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Indiana Grown: Getting Fresh, Local Foods to Indiana Tables

The new Indiana Grown initiative highlights food that comes from Indiana farms in order to connect local consumers and businesses to local producers. Credit: Natalie Maynor/Flickr
The new Indiana Grown initiative highlights food that comes from Indiana farms in order to connect local consumers and businesses to local producers. Credit: Natalie Maynor/Flickr
July 20, 2015

INDIANAPOLIS – Whether its chicken and pork or corn and strawberries, the list of foods produced in Indiana is extensive.

And the new Indiana Grown initiative is making locally grown foods more readily available to local consumers.

Program manager David King says with more than 60,000 farms, Indiana is the 10th largest farming state in the country. But he says Hoosiers are not feeding themselves.

"We purchase about $15 million worth of food in Indiana, but only about 10 percent comes from Indiana so that means we're purchasing 90 percent of the food we eat from other states,” he points out “And there's really no need to do that. We just need to change our focus."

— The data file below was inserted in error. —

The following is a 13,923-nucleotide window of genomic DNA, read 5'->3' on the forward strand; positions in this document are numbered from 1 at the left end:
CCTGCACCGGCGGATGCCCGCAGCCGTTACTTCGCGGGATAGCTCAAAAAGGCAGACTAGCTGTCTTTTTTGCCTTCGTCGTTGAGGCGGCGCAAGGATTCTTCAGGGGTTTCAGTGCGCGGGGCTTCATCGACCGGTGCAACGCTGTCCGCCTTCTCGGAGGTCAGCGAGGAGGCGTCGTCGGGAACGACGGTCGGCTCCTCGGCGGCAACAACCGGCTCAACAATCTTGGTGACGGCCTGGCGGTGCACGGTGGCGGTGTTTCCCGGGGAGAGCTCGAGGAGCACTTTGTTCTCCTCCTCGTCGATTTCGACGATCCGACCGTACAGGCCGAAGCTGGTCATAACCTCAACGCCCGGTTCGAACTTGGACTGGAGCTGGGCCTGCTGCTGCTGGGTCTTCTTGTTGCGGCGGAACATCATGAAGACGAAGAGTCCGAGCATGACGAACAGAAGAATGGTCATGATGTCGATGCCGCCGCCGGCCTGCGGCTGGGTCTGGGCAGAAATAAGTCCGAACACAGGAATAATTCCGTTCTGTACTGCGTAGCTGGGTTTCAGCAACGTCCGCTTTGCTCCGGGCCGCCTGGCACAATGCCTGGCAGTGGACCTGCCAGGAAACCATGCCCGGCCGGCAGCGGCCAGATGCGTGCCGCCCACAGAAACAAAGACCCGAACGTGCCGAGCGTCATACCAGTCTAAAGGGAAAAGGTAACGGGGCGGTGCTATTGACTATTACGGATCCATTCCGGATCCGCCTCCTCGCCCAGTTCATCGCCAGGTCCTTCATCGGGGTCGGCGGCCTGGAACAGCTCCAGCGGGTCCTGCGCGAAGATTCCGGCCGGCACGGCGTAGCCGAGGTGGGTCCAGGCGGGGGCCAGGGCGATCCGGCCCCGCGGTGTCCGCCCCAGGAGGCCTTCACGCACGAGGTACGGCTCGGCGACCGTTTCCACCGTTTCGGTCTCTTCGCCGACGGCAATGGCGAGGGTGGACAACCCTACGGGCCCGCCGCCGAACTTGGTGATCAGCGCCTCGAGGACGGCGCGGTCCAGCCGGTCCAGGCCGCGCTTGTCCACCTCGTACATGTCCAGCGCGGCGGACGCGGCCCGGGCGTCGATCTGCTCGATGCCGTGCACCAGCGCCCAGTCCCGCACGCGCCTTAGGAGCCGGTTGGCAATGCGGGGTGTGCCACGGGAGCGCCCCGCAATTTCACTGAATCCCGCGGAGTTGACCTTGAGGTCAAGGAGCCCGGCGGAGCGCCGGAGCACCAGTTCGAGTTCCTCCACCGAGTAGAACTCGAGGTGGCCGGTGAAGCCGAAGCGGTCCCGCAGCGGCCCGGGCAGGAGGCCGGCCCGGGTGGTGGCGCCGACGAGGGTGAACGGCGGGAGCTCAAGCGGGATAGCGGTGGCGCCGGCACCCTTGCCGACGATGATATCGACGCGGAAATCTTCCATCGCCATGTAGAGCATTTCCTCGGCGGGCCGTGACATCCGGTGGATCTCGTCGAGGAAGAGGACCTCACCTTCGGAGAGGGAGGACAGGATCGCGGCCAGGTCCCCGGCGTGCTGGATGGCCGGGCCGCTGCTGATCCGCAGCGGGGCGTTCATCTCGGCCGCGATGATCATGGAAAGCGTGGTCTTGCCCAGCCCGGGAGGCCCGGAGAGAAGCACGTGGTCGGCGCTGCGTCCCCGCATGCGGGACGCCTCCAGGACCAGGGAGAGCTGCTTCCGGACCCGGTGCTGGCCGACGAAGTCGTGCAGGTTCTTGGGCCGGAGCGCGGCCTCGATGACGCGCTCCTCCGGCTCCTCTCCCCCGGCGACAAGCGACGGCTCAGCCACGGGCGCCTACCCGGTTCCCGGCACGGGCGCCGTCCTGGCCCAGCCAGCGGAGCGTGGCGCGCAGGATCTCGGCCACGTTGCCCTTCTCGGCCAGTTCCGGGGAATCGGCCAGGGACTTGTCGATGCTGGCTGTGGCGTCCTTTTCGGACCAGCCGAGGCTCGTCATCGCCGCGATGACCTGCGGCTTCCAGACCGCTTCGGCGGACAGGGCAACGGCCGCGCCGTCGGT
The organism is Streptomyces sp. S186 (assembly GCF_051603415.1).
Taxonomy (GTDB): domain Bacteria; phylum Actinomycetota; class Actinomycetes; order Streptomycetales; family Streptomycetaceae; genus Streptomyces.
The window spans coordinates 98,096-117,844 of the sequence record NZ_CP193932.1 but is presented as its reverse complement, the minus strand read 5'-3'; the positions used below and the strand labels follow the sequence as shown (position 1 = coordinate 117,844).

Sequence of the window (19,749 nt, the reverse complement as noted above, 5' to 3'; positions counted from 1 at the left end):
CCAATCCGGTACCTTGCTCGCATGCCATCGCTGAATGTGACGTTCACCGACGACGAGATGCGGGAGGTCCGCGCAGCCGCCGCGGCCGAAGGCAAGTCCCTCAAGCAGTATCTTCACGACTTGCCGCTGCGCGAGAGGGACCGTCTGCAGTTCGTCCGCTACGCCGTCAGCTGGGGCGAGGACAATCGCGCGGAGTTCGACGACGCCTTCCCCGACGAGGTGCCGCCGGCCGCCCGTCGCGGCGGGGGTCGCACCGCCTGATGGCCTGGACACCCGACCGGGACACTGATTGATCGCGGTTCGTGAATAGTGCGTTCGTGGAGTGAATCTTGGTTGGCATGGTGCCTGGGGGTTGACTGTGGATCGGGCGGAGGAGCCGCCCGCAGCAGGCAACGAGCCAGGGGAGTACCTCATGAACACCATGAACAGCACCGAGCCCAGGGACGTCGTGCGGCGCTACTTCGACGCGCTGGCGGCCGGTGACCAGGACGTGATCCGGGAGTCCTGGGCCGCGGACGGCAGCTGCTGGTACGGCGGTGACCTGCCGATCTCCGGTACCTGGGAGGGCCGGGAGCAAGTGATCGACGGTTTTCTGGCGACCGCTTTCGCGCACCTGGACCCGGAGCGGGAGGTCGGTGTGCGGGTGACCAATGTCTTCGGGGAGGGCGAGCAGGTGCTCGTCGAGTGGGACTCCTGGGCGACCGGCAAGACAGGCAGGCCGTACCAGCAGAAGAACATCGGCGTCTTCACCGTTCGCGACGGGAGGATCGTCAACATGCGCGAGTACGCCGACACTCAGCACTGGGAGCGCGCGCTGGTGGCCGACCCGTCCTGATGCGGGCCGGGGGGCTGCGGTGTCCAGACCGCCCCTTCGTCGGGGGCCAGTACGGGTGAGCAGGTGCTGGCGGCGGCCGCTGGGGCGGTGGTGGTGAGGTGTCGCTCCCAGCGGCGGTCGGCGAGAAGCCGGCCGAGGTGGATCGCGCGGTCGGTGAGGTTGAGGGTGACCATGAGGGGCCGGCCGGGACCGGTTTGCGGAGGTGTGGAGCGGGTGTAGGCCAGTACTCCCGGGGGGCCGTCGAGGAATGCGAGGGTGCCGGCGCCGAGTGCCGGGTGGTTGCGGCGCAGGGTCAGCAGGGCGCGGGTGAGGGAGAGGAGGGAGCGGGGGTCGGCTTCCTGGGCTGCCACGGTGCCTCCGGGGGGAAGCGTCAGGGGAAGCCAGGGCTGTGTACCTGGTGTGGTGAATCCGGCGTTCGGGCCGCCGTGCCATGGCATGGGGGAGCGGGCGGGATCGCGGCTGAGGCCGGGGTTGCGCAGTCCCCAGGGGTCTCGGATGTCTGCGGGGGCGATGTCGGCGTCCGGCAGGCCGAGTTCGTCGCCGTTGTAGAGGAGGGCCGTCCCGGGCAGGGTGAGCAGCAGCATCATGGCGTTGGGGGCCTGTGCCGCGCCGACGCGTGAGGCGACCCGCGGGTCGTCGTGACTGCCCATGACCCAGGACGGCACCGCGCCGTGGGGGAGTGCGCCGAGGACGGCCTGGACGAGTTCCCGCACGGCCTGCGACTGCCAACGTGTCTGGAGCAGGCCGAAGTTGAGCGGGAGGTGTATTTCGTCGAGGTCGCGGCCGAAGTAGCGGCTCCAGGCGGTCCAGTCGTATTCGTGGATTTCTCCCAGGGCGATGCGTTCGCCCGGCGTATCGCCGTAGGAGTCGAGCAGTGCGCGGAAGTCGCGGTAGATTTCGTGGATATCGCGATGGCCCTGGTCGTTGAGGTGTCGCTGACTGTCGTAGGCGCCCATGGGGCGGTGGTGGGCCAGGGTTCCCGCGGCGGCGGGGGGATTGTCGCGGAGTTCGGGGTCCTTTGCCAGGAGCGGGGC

The program is promoting Indiana products to residents, restaurants, markets and others.

King says any of four different labels could appear on certain foods, including 100 Percent Indiana, which means all ingredients must be produced in-state, and Prepared in Indiana, for which 100 percent of the production must be completed in the state.

King says there's a greater awareness among consumers of where their food originates, and demand for local products is at an all-time high.

He says with the Indiana Grown logo, shoppers will know their purchase is supporting agriculture in the state.

"They can certainly be sure that it's fresher, and certainly hadn't traveled halfway across the country,” he stresses. “It helps everyone, plus it reduces the carbon footprint, so it's also saving money on freight. So, it's good for the economy and good for the consumers."

Corn, soybeans, hogs, poultry and dairy products are Indiana's top five commodities.




Mary Kuhlman, Public News Service - IN